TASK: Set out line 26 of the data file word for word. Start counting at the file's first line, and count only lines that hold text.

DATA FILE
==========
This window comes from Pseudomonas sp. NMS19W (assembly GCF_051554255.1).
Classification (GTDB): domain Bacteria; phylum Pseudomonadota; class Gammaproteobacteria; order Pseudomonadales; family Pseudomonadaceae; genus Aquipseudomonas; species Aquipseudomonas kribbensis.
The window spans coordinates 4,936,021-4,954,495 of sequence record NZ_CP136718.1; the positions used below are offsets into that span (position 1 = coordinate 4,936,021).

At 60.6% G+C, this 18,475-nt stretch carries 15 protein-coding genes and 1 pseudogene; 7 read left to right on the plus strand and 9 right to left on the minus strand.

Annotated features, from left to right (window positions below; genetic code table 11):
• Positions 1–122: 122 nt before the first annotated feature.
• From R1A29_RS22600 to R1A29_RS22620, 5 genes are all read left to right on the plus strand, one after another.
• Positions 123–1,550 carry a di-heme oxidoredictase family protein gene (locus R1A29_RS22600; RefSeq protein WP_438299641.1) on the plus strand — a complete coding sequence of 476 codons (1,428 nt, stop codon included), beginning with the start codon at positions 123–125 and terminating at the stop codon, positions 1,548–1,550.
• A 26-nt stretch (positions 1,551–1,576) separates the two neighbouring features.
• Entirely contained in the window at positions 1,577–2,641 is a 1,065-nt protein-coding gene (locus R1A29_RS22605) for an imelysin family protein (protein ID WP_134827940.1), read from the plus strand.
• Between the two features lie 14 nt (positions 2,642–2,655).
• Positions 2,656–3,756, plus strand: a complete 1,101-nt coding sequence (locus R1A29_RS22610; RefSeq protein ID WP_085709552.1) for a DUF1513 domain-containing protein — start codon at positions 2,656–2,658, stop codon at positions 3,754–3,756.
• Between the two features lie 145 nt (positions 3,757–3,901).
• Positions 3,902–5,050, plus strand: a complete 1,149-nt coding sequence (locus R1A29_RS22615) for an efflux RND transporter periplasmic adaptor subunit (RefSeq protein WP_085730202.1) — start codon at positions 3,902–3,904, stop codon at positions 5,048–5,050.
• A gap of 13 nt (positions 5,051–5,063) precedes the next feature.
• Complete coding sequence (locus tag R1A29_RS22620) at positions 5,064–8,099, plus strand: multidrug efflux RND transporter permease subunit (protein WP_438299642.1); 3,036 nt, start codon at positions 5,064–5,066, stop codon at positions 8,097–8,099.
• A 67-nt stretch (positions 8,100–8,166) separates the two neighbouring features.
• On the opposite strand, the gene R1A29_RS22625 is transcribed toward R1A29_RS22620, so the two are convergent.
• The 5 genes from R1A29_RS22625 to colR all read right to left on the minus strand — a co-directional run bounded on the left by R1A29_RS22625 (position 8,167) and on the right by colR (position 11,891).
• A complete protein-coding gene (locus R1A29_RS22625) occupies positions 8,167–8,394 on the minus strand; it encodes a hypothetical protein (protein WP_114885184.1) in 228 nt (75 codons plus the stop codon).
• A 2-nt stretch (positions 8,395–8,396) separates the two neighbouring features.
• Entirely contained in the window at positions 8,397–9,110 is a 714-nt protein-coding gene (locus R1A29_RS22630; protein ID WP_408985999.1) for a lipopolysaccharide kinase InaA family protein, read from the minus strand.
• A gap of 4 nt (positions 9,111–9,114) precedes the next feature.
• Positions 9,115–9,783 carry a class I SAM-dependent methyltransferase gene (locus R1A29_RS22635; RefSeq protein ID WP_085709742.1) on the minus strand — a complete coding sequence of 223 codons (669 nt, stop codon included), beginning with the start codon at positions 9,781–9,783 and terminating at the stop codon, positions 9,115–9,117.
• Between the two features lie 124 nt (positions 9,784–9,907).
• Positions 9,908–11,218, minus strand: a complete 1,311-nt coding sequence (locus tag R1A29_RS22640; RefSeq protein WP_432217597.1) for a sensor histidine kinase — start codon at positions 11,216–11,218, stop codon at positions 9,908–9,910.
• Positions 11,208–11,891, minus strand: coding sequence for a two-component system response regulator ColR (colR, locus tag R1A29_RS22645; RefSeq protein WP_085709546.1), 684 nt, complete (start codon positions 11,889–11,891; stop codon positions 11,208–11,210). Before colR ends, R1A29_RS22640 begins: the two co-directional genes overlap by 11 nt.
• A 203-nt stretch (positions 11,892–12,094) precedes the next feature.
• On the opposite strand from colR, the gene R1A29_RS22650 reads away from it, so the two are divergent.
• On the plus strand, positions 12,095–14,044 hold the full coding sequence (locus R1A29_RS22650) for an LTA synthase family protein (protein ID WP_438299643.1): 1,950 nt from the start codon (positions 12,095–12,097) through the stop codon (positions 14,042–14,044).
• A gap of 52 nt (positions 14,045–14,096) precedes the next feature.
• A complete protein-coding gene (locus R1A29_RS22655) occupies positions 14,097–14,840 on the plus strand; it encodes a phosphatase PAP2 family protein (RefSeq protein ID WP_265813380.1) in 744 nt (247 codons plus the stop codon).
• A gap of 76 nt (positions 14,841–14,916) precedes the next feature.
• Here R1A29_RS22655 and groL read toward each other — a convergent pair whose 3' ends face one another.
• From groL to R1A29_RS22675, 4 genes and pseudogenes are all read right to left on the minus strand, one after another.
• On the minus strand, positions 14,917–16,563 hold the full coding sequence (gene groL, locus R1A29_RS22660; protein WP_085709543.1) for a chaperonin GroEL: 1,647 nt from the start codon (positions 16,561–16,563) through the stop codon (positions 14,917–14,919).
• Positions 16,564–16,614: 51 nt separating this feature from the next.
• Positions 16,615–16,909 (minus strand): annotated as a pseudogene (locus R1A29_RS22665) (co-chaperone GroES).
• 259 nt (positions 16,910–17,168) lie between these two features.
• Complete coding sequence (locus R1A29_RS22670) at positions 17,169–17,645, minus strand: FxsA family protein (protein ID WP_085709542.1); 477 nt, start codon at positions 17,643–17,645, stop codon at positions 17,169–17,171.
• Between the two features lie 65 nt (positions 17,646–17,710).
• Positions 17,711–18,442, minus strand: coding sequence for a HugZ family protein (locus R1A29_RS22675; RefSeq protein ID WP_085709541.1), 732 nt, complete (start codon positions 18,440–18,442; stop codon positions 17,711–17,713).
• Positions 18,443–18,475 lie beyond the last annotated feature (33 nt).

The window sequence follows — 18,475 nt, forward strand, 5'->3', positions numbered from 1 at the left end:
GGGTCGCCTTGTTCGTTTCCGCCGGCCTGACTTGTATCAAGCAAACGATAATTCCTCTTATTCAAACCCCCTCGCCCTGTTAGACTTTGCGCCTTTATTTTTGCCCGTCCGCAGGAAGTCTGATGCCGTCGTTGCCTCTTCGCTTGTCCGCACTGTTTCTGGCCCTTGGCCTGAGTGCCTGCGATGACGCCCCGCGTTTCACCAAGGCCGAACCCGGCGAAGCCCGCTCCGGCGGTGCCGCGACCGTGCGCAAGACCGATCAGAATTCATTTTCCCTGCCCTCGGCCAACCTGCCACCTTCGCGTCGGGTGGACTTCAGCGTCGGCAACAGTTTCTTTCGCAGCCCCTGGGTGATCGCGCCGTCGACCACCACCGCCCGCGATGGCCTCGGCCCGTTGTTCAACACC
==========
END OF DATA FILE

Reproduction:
• Positions 9,908–11,218, minus strand: a complete 1,311-nt coding sequence (locus tag R1A29_RS22640; RefSeq protein WP_432217597.1) for a sensor histidine kinase — start codon at positions 11,216–11,218, stop codon at positions 9,908–9,910.